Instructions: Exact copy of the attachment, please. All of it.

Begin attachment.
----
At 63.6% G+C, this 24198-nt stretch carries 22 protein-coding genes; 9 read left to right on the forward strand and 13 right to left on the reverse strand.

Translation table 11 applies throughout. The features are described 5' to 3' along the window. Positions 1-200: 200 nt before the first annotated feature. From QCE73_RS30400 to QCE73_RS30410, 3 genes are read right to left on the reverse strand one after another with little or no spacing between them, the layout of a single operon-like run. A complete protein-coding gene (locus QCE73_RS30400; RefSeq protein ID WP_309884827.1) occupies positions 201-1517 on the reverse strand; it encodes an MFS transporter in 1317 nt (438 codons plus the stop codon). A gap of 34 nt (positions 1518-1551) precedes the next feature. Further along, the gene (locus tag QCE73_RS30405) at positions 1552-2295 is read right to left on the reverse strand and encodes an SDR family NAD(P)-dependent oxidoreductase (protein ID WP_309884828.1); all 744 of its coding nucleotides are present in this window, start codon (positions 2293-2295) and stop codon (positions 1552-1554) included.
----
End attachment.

At 63.6% G+C, this 24198-nt stretch carries 22 protein-coding genes; 9 read left to right on the forward strand and 13 right to left on the reverse strand.

Translation table 11 applies throughout. The features are described 5' to 3' along the window. Positions 1-200: 200 nt before the first annotated feature. From QCE73_RS30400 to QCE73_RS30410, 3 genes are read right to left on the reverse strand one after another with little or no spacing between them, the layout of a single operon-like run. A complete protein-coding gene (locus QCE73_RS30400; RefSeq protein ID WP_309884827.1) occupies positions 201-1517 on the reverse strand; it encodes an MFS transporter in 1317 nt (438 codons plus the stop codon). A gap of 34 nt (positions 1518-1551) precedes the next feature. Further along, the gene (locus tag QCE73_RS30405) at positions 1552-2295 is read right to left on the reverse strand and encodes an SDR family NAD(P)-dependent oxidoreductase (protein ID WP_309884828.1); all 744 of its coding nucleotides are present in this window, start codon (positions 2293-2295) and stop codon (positions 1552-1554) included.